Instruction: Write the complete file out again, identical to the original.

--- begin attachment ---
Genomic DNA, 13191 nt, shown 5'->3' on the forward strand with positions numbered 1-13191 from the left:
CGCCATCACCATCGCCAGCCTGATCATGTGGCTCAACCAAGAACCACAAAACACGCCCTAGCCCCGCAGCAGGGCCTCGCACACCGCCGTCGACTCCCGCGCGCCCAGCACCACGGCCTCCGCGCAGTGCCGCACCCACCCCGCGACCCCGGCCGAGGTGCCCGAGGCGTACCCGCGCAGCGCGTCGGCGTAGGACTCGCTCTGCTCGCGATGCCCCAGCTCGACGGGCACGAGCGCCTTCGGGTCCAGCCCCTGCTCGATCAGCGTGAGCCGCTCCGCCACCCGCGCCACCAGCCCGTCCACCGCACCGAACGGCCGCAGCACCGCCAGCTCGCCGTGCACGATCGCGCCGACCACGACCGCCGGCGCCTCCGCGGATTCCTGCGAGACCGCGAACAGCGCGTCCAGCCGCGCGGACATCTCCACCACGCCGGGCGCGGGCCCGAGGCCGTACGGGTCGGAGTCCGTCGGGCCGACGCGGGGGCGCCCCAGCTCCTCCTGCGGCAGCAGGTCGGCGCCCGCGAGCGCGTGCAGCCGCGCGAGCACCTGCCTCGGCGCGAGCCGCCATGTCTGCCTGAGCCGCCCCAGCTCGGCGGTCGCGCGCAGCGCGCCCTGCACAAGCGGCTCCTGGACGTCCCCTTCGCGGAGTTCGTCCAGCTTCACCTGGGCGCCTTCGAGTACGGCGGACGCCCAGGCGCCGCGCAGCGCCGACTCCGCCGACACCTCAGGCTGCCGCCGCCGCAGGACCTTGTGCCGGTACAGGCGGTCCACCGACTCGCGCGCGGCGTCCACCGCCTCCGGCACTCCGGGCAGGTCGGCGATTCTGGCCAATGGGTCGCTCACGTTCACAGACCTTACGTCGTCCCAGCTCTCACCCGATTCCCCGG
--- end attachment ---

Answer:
Genomic DNA, 13191 nt, shown 5'->3' on the forward strand with positions numbered 1-13191 from the left:
CGCCATCACCATCGCCAGCCTGATCATGTGGCTCAACCAAGAACCACAAAACACGCCCTAGCCCCGCAGCAGGGCCTCGCACACCGCCGTCGACTCCCGCGCGCCCAGCACCACGGCCTCCGCGCAGTGCCGCACCCACCCCGCGACCCCGGCCGAGGTGCCCGAGGCGTACCCGCGCAGCGCGTCGGCGTAGGACTCGCTCTGCTCGCGATGCCCCAGCTCGACGGGCACGAGCGCCTTCGGGTCCAGCCCCTGCTCGATCAGCGTGAGCCGCTCCGCCACCCGCGCCACCAGCCCGTCCACCGCACCGAACGGCCGCAGCACCGCCAGCTCGCCGTGCACGATCGCGCCGACCACGACCGCCGGCGCCTCCGCGGATTCCTGCGAGACCGCGAACAGCGCGTCCAGCCGCGCGGACATCTCCACCACGCCGGGCGCGGGCCCGAGGCCGTACGGGTCGGAGTCCGTCGGGCCGACGCGGGGGCGCCCCAGCTCCTCCTGCGGCAGCAGGTCGGCGCCCGCGAGCGCGTGCAGCCGCGCGAGCACCTGCCTCGGCGCGAGCCGCCATGTCTGCCTGAGCCGCCCCAGCTCGGCGGTCGCGCGCAGCGCGCCCTGCACAAGCGGCTCCTGGACGTCCCCTTCGCGGAGTTCGTCCAGCTTCACCTGGGCGCCTTCGAGTACGGCGGACGCCCAGGCGCCGCGCAGCGCCGACTCCGCCGACACCTCAGGCTGCCGCCGCCGCAGGACCTTGTGCCGGTACAGGCGGTCCACCGACTCGCGCGCGGCGTCCACCGCCTCCGGCACTCCGGGCAGGTCGGCGATTCTGGCCAATGGGTCGCTCACGTTCACAGACCTTACGTCGTCCCAGCTCTCACCCGATTCCCCGG